Malcolm is a character we already know of in the main story. He is Sam’s dad, and he has been missing for around a decade. My main beef with this novella is that this is where we find out what happened to Malcolm, and this is where he rejoins the fight against the Mogadorians.

I know he’s not as important a character as the Garde are–but I felt it was disrespectful to the Sam character that we meet his dad here–and not in the main story–when he is one of the major arcs of the I Am Number Four series.

Other than this complaint though, I loved “The Search for Sam” because of its excellent pacing. Adam’s journey from the death of Three, to his acceptance of One’s fate–and his eventual mission to help the Garde was exhilarating. I think there was even a point, during the time I was reading, when I found myself liking Adam’s characterization more than I do any of the main Garde characters.

And then “The Last Days of Lorien” started. And I loved this novella too. I loved getting to know Sandor, the unorthodox Cepan who chose to hide in plain sight. I loved discovering the reasons why he was unconventional. And I loved how we got to see the society of Lorien–what was taken away from our main characters.

But before I could love Sandor more than Adam, our erstwhile Mogadorian makes a return in “The Forgotten Ones” where he finds himself a new mission: to save the Chimaeras who were captured by the Mogadorians.

In the main series, Adam made his debut with the arrival of the Chimaera at the base of our heroes. And although this is another case of having the main action take place in the companion series instead of the main books, I couldn’t fault the authors for not including this story in the books.

Adam’s mission to save the Chimaera is a side story–one that will slow down the action of the main story. And it’s not like their arrival in the main story causes the tide to turn in their favor anyway. They’re still outnumbered and in over their heads. They’re more supplementary than the second coming of a savior.

And this is where we see that the novellas are finally finding their place in the I Am Number Four continuity. As expansions of the main series told through episodic stand-alone stories. And I can’t wait to see where the writers of the I Am Number Four series take us in the next set.

Movie: Age of Ultron

When Tony Stark jumpstarts a dormant peacekeeping program, things go awry and Earth’s Mightiest Heroes, including Iron Man, Captain America, Thor, The Incredible Hulk, Black Widow and Hawkeye, are put to the ultimate test as they battle to save the planet from destruction at the hands of the villainous Ultron.

I enjoyed the movie for the popcorn flick it was. But does it live up to the hype and the quality of recent Marvel outings like Captain America: Winter Soldier and Guardians of the Galaxy? No. It doesn’t even surpass the quality of the first Avengers movie.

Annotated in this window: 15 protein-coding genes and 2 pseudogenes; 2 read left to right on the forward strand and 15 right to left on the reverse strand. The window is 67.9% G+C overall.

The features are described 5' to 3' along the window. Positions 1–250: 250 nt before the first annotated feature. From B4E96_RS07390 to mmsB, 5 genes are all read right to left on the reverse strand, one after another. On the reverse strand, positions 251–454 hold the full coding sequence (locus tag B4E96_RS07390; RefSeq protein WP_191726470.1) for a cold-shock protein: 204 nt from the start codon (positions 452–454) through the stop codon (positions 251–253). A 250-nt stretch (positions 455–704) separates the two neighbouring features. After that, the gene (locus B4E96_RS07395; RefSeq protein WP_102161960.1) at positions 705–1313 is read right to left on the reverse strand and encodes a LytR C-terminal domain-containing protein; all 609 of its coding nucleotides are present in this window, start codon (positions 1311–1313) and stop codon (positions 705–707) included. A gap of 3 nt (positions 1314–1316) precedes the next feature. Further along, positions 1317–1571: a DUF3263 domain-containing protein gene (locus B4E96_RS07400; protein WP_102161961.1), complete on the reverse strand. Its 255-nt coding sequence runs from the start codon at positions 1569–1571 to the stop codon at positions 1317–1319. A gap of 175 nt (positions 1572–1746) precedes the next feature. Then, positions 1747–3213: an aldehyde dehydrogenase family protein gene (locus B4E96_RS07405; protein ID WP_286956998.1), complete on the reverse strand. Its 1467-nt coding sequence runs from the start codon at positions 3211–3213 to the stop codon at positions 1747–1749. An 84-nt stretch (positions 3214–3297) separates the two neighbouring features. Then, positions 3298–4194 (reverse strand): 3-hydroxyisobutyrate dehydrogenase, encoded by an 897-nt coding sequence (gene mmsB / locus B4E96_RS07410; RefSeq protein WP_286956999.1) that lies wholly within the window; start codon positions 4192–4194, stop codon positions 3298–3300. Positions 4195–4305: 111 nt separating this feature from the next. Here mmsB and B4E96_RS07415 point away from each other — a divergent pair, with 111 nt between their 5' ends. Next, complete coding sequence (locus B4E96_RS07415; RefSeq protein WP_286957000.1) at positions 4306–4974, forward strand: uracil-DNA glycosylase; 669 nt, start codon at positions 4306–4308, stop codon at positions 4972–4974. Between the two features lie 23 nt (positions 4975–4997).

To be fair, I don’t really know what the problem with Age of Ultron is. There was too much going on, but at the same time, I do not know what else they could’ve taken out. There were too many characters, and some of them were short-changed; and I feel like the Hawkeye storyline was more an apology to the actor than an actual need for story-telling purposes. That said, I do love every scene Linda Cardellini was in.

Before I delve into the film further, I must give a warning. I will discuss the film at length and there will be spoilers. So leave now if you have plans of watching the movie, and don’t want to have twists ruined for you. Okay?

Okay. Now, let’s begin with what I didn’t like about the film.

Number one: Black Widow. The Natasha we met in Avengers and got to know better in Winter Soldier is gone. Instead we get a teen-aged girl with a lot of bravado, and a big crush on Bruce Banner. Now, while I understood the appeal of Banner to Natasha, I’m not a fan of how writer Whedon went about in showing it.

We start the film in battle. Natasha shares a moment with The Hulk during said battle. And in the next scene, she’s already flirting with him. (And I don’t care what the Cap says. That was flirting.) It felt so off. And it didn’t feel earned. I felt cheated that Natasha’s journey into realizing she has feelings for the Banner wasn’t shown to us, the audience. But mostly, I didn’t like how the love story was forced upon us when, by the end of the film, it turns out that there was no need for it at all.

Why were we given an undeveloped love story and made to invest in it, if it wasn’t even going anywhere? And no, don’t tell me that it was a set up to Bruce saving Natasha in Sokovia. Thor could’ve done that. There wasn’t even a fucking guard to keep Natasha in that cage. (And, let’s be real. If Natasha was able to make that primitive spy gadget to communicate to Hawkeye where she was, she could make a fucking key to escape that old-as-hell jail cell.)